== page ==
How Many Monitors Can a MacBook Pro Support

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The newest MacBook Pros can handle four monitors at 4k resolution or two monitors at 5k resolution. But, depending on your specific model, it might be less. And if you use external hardware and/or AirPlay, you might be able to add more than four monitors. 

I’m Jon, your resident MacBook Pro expert, and owner of a 2019 MacBook Pro. The most external monitor I’ve connected to my MacBook Pro is five. And I put together this guide to help you find out how many you can connect to yours. 

So, let’s dive right in. 

How Many Monitors Can Your MacBook Pro Support?

A MacBook Pro can support up to four monitors through HDMI and Thunderbolt 4 (USB-C) cables. However, if you have an older MacBook Pro model, you might not be able to support as many monitors. 

The exact number of monitors your MacBook Pro can support depends on the model and year

Apple’s most recent MacBook Pro can support up to four external displays at 4k resolution or two monitors at 5k resolution. This is impressive and a nice feature if you need multiple monitors.

If you have an older MacBook Pro, you might not be able to support quite as many monitors as the newer models. It’s easy to check the capabilities of your computer from the Apple website.

First, you need to get your computer’s serial number. 

You can find it on the backside of your computer or by going to the About This Mac tab in the Apple menu on the top-left corner of your screen. 

Once you copy the serial number from About This Mac, go to Apple’s tech specs page, paste in it the search bar, and press return. Next, click on your MacBook in the search results and scroll down to “Video Support.” This specification will tell you how many displays your MacBook Pro can support.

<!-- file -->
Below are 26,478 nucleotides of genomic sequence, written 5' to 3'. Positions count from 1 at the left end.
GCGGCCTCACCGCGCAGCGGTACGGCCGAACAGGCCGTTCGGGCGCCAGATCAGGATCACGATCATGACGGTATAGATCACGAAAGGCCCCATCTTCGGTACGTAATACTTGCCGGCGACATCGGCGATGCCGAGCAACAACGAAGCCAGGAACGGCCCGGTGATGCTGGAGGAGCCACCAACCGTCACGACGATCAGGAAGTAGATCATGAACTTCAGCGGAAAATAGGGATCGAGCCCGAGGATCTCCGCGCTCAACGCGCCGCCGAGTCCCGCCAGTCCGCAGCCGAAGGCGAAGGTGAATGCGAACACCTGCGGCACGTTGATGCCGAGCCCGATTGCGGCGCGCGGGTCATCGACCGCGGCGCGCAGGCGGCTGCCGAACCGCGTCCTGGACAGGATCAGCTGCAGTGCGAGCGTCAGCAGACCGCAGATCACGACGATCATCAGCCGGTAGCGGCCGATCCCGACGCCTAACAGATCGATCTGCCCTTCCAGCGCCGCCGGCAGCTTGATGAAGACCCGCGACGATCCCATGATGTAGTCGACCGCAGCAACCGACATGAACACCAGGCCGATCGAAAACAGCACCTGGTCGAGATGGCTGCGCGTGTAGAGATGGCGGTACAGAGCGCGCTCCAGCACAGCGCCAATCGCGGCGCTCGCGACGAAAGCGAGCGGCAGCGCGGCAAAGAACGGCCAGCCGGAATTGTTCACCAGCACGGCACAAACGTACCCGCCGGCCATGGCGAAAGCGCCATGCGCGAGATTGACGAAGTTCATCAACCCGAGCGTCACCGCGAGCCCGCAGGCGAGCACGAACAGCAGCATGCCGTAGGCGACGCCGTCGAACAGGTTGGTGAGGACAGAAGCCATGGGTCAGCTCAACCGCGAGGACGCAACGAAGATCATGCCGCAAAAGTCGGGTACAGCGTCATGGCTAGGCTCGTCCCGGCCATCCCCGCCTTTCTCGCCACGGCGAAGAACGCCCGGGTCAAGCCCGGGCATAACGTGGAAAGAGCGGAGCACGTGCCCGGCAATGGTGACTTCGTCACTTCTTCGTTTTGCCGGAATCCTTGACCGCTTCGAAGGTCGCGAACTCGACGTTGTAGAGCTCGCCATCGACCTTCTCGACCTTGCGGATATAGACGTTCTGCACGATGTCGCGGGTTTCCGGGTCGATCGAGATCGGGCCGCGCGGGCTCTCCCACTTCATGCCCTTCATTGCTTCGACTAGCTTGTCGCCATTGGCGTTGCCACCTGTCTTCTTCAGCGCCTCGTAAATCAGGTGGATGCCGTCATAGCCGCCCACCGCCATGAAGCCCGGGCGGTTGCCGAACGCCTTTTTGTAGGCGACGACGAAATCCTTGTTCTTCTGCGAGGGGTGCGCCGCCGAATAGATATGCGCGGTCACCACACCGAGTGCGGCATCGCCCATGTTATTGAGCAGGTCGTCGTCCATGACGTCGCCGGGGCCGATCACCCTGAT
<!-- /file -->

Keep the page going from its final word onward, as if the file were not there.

For example, Apple says my 2019 16-inch MacBook Pro can support “Up to four displays with 4096-by-2304 resolution at 60Hz at over a billion colors.” 

And that’s exactly how many monitors I use with my MacBook Pro most days, but sometimes I add a fifth one using AirPlay, bringing my total screens to six (including the built-in retina display).

How to Use Multiple Monitors with Your MacBook Pro

If you want to use multiple monitors with your MacBook Pro, it’s pretty easy to get things set up for this and working.

You can use an extra display to mirror the image on your main screen or set things up as extended desktop mode to have different workspaces on different displays.

First things first, you should check your requirements on your computer and external displays to make sure you have the right cables to make the connection.

If you don’t, you might need to get an adapter or a specific cord to connect your MacBook Pro to multiple displays. 

After you have the right cords and are sure that your MacBook can support the extra displays you want, follow these next steps to get everything to work:

For Screen Mirroring:

  1. Connect your computer to the extra monitor or monitors.
  2. Go to the Apple menu in the top-left corner of your screen.
  3. Click on System Preferences.
  4. Click on Displays.
  5. Click on the Arrangement tab.
  6. Click on the Mirror Displays checkbox.

For Extended Desktop:

  1. Connect your computer to the extra monitor or monitors.
  2. Go to the Apple menu in the top-left corner of your screen.
  3. Click on System Preferences.
  4. Click on Displays.
  5. Click on the Arrangement tab.
  6. Make sure the Mirror Displays checkbox is not checked.
  7. Arrange your multiple displays however you want them to be arranged.

Most people prefer to have macbook air dual monitor setup because it can handle many types of work.

Why Use Additional Monitors?

External monitors can be helpful in various situations and are a nice feature of your MacBook Pro.

One common reason to use an extra monitor is the extra screen real estate. Multiple displays help you be more productive in your job and hobbies. I use five displays with my MacBook Pro (four external plus the built-in display) because it improves my workflow and helps me stay on task. 

Multiple monitors also help with applications that can use multiple screens to your advantage. 

For example, if you do a lot of audio production work with Logic Pro X, you can use multiple screens to improve workflow and productivity. Using one screen set up as the main mixer for audio and another with external plugins or other tools that aid in the recording can streamline the work.

Similarly, if you edit videos and photos, multiple displays can help you get your work done. 

While it is possible to use a single display that’s built into your MacBook Pro, using multiple screens can benefit you in both a professional and creative capacity.